Wolverines finding success with Mayotte's penalty kill system

Tuesday, February 4, 2020 - 6:17pm

Assistant coach Kris Mayotte brought a new penalty kill system to Michigan this year from Providence.

Assistant coach Kris Mayotte brought a new penalty kill system to Michigan this year from Providence. Buy this photo
Alexandria Pompei/Daily

A backdoor rebound on a five-on-three advantage and a perfectly placed shot at Penn State. A bounce off a Michigan defenseman’s stick in front of the net against Ohio State. A wide-open forward sniping over Mann’s shoulder from the slot against those same Buckeyes.

These are the only three power play goals the Wolverines have allowed to start the second half of the season. Michigan has killed off 18 other penalties, two of them five-minute majors, without allowing a goal.

Only one of them came off a true breakdown in the penalty kill. A five-on-three is one of the toughest tasks for a penalty-killing unit, and an unlucky bounce off a defenseman’s stick is just that — unlucky.

Friday night against Ohio State, the Wolverines gave up two goals to Ohio State on the power play. Saturday night, Michigan turned around and killed all three of the Buckeyes’ power plays — including killing two five-minute major penalties.

“We didn’t change anything,” assistant coach Kris Mayotte said Monday. “I just think we simply didn’t execute who we’ve been on the kill recently on Friday. I thought we got a little too aggressive, and while we’re a kill that likes to pressure in certain spots, we still have to be under control.”

On Saturday, freshman forward Johnny Beecher was ejected early in the second period, putting the Wolverines on the penalty kill for five minutes, regardless of if a goal was scored.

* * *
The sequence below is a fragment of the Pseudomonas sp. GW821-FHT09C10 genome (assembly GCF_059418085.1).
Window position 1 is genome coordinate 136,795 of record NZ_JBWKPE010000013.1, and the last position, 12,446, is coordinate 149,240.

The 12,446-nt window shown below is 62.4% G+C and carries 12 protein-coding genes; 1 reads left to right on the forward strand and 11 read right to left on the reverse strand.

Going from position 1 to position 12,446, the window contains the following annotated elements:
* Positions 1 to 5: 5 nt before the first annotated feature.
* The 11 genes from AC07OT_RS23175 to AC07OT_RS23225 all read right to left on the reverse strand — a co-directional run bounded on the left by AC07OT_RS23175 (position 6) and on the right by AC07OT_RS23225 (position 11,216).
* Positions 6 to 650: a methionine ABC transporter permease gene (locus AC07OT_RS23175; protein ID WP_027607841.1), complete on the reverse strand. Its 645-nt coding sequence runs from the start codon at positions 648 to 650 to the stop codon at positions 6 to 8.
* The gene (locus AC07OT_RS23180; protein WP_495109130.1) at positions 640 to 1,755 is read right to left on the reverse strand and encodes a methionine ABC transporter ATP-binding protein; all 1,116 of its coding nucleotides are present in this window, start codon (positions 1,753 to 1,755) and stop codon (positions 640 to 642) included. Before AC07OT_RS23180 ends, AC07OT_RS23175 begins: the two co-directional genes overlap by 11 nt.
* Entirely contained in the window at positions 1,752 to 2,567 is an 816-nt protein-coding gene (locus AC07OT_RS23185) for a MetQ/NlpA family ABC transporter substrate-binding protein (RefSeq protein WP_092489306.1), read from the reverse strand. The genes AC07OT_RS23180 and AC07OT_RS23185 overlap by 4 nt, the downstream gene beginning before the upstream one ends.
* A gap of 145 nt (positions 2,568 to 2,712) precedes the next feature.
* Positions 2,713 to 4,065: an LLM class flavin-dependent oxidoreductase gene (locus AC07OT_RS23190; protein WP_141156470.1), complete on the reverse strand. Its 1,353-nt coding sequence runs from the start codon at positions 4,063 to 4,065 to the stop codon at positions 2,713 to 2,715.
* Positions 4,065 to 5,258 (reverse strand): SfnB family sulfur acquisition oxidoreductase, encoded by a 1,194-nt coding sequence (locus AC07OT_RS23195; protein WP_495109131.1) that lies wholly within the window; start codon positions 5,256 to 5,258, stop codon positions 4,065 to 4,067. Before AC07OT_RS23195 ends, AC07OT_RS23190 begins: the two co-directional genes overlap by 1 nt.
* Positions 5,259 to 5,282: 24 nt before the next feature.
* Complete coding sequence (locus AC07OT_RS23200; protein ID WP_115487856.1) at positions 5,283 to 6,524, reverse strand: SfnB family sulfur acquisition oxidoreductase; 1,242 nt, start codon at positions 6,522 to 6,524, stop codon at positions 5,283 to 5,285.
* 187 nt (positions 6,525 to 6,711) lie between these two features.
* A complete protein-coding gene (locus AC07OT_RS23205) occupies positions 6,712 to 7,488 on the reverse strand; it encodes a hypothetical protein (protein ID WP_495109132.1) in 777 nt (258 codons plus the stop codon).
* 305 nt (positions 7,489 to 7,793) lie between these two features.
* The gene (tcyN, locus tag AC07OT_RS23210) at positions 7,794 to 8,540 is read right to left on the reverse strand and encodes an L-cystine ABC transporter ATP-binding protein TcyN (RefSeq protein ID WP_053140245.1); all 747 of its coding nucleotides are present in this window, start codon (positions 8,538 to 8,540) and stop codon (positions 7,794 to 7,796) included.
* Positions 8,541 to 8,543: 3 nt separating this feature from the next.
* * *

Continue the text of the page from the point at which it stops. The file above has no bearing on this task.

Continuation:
Michigan allowed the Buckeyes only one shot, while taking two shots of its own shorthanded.

Sophomore forward Garrett Van Wyhe — one of the Wolverines’ main penalty killers — was ejected late in the second, bringing another five-minute power play for Ohio State. This time, the Buckeyes managed four shots, but none were particularly dangerous scoring chances.

“We just knew we had to be more composed,” sophomore defenseman Nick Blankenburg said. “That was the biggest thing we talked about was we were playing well, and we did good things on the penalty kill, but we just kinda got overextended at times. I feel like on Saturday, we were kinda a lot more compressed and more of a cohesive unit, all four of us working together, so I feel like that helped out a lot.”

Michigan trailed throughout Saturday’s game, and the two major penalties presented an opportunity for the Buckeyes to fully put the game away. Instead, the Wolverines built momentum on the kill and stayed within a goal until Ohio State made it 3-1 with nine minutes remaining.

“I think we saw it as an opportunity,” Mayotte said. “We felt like it was one of those spots where we didn’t like the way it was going, whether it was on the refs or on us, but an opportunity to gain momentum and break their will a little bit.

“I think we took it more as, ‘Let’s be great here and really try to demoralize them,’ rather than us getting down and thinking we have this massive challenge ahead of us. Kinda put the onus on them to make them beat us.”

Mayotte was brought in from Providence in the offseason in large part to improve the Wolverines’ penalty kill. Last year, Michigan finished 46th of 60 teams with a 78.5 kill percentage. The unit Mayotte ran with the Friars, meanwhile, ranked sixth, killing penalties 86.6 percent of the time.

Just about three quarters of the way through the season, the Wolverines now come in at No. 17 in the nation with an 84 percent kill rate, and Michigan has started to take ownership over Mayotte’s system and find its stride on the kill.

“You know what, it has the potential to be better,” Mayotte said when asked how Michigan’s unit stacks up with others he’s coached. “... Early in the year, it’s me getting used to them, them getting used to me. Now, instead of — you see it with them. They’re not thinking, ‘Well, what does Mayo want me to do here?’ They’re just playing hockey. They’re making the reads. When you get guys into that position, that’s when you’re successful.”